Sep 23, 2017

Text-Driven Preaching Workshop on Philemon

There is still time to sign up for Southwestern Baptist Theological Seminary’s Text-Driven Preaching Workshop focusing on Philemon. The workshop is on Monday, October 9 (8:00 a.m. – 5:00 p.m.). Speakers include David Allen, Denny Autrey, Deron Biles, Barry McCarty, Matthew McKellar, and Kyle Walker. No registration details are listed yet, but you can see the announcement here.

Sep 22, 2017

Outlines for Hebrews

Michael Kok continues his helpful series on Hebrews. In this post he links to a number of outlines for the book.

Sep 21, 2017

The 17th Edition of The Chicago Manual of Style

I am not sure how I missed it, but the 17th edition of The Chicago Manual of Style is now out. Grammar nerds everywhere rejoice! The Washington Post has a write up here.

Sep 20, 2017

Pointers for Preaching Habakkuk

Jeff Hampton gives some pointers on preaching Habakkuk here. By the way, Preaching Source is a great resource for preachers. 

Sep 19, 2017

Getting Inside the Brain of a Prophet

The Atlantic has an interesting article and interview with James Kugel here concerning his most recent book, The Great Shift: Encountering God in Biblical Times. The book apparently tries to understand how prophets might have received their revelations by looking at socio-cultural perceptions of self and neuro-scientific research.

Sep 18, 2017

Dating the Book of Hebrews

Michael Kok follows up his post on the authorship of Hebrews here with a post here laying out some of the data to be taken into consideration in dating the book.

Sep 17, 2017

The Appointment of David Friedrich Strauss

This is an interesting article on the controversy surrounding the appointment of David Friedrich Strauss to the faculty of the University of Zurich.

Sep 16, 2017

Latest Issue of Review of Biblical Literature

The latest issue of Review of Biblical Literature is out. Reviews can be accessed by clicking the links below but unfortunately you must be a SBL member. 

Timothy A. Brookins and Bruce W. Longenecker
1 Corinthians 10–16: A Handbook on the Greek Text
Reviewed by James D. Romano

Colleen M. Conway
Sex and Slaughter in the Tent of Jael: A Cultural History of a Biblical Story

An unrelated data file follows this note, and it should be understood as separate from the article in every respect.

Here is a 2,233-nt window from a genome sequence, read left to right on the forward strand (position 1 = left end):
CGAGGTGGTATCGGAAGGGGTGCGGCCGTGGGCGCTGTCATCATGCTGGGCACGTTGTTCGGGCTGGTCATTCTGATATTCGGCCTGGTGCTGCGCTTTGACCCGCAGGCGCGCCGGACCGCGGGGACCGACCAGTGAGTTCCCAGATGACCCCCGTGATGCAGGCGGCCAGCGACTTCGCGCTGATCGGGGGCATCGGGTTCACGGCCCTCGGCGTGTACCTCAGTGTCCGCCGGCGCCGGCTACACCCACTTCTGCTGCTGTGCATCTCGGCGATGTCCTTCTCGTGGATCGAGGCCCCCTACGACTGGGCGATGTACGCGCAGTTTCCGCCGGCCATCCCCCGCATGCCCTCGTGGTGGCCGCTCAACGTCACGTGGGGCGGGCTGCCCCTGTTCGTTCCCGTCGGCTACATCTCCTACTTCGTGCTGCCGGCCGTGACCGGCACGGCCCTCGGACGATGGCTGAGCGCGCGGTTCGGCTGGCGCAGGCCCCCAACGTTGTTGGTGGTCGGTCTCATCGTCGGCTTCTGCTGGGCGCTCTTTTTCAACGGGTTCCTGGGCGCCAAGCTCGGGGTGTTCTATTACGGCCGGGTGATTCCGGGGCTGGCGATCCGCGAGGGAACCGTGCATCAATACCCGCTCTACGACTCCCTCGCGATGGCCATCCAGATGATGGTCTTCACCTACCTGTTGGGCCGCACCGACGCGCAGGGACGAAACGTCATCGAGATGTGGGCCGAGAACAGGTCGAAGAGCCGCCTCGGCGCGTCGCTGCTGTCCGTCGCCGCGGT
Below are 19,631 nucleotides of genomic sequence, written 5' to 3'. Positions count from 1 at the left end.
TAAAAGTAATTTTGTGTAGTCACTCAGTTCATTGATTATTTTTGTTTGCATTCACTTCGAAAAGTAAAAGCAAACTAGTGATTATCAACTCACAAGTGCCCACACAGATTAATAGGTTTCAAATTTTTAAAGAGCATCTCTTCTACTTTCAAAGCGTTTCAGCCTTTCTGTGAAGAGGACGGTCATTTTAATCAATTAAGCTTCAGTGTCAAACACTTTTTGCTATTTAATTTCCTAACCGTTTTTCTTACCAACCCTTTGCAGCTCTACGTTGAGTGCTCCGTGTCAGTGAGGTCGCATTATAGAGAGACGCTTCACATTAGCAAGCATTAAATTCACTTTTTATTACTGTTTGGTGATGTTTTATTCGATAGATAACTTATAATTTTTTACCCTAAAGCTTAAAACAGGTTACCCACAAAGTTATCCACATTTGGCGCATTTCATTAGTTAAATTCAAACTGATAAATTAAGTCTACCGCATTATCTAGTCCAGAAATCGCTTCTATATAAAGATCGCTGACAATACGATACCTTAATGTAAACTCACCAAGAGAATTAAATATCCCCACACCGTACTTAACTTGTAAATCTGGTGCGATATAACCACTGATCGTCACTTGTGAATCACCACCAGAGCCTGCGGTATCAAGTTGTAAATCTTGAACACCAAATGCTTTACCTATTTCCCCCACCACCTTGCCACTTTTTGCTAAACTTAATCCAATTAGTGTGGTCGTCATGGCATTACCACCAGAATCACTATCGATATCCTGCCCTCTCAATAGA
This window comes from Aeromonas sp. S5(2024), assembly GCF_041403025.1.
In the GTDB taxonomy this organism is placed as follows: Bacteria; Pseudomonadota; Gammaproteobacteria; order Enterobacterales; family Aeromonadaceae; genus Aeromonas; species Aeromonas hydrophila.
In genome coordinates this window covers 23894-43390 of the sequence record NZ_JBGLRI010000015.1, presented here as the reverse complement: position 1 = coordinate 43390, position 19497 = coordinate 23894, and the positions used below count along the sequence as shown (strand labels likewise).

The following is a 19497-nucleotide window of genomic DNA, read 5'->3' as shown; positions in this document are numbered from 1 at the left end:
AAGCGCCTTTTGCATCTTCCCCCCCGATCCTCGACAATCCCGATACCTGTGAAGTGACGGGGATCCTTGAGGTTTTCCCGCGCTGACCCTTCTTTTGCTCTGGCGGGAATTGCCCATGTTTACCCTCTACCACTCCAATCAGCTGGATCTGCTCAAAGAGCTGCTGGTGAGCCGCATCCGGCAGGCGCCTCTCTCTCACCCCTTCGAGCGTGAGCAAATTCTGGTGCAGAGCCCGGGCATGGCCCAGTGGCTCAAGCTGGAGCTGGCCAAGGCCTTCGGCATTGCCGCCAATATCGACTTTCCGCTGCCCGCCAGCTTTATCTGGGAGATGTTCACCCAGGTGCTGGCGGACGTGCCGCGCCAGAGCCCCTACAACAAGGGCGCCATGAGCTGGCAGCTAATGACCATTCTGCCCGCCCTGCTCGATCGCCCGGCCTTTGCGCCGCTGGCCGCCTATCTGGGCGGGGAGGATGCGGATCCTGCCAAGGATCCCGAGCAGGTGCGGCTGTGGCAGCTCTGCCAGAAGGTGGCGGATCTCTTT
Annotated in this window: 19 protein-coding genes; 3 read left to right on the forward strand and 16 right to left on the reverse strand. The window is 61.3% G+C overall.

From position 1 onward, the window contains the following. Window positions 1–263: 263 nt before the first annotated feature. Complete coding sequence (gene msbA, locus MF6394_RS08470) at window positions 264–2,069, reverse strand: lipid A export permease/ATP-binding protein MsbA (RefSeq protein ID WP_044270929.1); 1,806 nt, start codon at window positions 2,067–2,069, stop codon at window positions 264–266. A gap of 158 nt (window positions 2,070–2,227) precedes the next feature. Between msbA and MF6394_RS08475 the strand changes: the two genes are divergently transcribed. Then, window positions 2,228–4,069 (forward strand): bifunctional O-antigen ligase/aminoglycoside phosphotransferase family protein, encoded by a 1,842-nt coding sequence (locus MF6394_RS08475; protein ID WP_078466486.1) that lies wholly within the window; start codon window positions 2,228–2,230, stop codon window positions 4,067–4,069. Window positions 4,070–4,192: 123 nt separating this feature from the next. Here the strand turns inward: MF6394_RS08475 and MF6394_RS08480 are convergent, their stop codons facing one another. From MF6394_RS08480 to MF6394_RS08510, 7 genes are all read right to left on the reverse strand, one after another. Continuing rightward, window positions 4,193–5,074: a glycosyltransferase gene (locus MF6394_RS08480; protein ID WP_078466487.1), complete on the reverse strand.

Reviewed by Gregory Mobley

Stephanie Buckhanon Crowder
When Momma Speaks: The Bible and Motherhood from a Womanist Perspective
Reviewed by Kimberly Russaw

Lester L. Grabbe
1 and 2 Kings: History and Story in Ancient Israel
Reviewed by Steven L. McKenzie

Ronald Hendel
Steps to a New Edition of the Hebrew Bible
Reviewed by Arie van der Kooij

John Jarick, ed.
SOTS at 100: Centennial Essays of the Society for Old Testament Study
Reviewed by Corrine Carvalho

Jörg Jeremias
Theologie des Alten Testaments
Reviewed by Jordan M. Scheetz

Mogens Müller and Jesper Tang Nielsen, eds.
Luke’s Literary Creativity
Reviewed by Nils Neumann

Stanley E. Porter and Bryan R. Dyer, eds.
The Synoptic Problem: Four Views
Reviewed by Robert K. MacEwen

Allen P. Ross
A Commentary on the Psalms: Volume 3 (90–150)
Reviewed by J. Clinton McCann Jr.

Sep 15, 2017

The Authorship of Hebrews

Michael Kok has a pretty good discussion on the authorship of Hebrews here.

Sep 14, 2017

Reading Josephus in Greek

If you have ever had the desire to tackle Josephus in Greek you should read this post.

Sep 13, 2017

The Value of a Good Commentary

Michael Barber has a great anecdote here involving Aquinas, Chrysostom's commentary on Matthew, and Paris.

Sep 12, 2017

Apostles Today?

Terry Wilder has a good post here concerning whether we can have apostles today.

Sep 10, 2017

Maximizing Your Study Time

With the start of the new semester, some might be interested in these practical study tips.

Sep 8, 2017

Latest Issue of Review of Biblical Literature

The latest issue of Review of Biblical Literature is out. Reviews can be accessed by clicking the links below but unfortunately you must be a SBL member. 

Alan J. Bale